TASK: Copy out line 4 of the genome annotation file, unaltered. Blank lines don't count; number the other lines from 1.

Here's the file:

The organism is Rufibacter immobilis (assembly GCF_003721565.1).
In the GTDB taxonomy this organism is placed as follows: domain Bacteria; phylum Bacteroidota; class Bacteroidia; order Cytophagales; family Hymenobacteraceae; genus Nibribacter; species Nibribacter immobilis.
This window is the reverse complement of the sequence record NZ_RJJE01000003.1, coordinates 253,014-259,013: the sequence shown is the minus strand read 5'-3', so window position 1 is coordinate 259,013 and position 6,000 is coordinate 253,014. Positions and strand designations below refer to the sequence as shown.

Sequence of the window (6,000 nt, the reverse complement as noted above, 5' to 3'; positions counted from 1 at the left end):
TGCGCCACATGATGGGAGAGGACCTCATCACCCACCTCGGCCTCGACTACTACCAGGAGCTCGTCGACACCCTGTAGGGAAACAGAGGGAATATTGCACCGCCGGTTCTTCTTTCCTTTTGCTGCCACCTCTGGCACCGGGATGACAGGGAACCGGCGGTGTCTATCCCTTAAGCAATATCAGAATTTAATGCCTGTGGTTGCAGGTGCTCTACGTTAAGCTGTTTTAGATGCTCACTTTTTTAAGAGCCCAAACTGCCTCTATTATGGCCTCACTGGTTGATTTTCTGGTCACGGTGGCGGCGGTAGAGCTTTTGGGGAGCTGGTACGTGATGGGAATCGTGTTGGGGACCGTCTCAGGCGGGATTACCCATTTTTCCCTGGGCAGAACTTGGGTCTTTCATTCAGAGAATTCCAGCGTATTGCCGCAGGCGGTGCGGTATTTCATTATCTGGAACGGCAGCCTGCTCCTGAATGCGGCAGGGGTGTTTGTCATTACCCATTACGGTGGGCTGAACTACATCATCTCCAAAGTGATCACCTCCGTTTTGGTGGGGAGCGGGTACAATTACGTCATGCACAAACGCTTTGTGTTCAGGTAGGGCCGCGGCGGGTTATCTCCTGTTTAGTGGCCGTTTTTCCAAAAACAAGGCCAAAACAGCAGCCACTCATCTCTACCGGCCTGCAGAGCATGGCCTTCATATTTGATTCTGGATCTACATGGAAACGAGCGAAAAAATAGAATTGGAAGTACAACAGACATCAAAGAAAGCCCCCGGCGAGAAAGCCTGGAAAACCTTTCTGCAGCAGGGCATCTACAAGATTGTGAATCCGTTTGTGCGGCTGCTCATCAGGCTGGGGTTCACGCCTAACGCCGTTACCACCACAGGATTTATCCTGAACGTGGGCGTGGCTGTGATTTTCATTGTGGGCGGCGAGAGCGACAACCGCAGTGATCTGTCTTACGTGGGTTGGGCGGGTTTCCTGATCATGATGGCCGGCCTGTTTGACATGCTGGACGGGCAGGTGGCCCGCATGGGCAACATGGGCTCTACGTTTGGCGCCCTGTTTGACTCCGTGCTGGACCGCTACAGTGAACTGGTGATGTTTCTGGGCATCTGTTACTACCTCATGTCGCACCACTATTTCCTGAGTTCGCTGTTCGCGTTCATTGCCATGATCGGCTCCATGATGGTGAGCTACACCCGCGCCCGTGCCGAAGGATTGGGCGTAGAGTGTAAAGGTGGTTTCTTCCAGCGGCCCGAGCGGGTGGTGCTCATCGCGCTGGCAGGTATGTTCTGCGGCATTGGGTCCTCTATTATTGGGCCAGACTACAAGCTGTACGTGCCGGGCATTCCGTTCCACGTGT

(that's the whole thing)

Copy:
Sequence of the window (6,000 nt, the reverse complement as noted above, 5' to 3'; positions counted from 1 at the left end):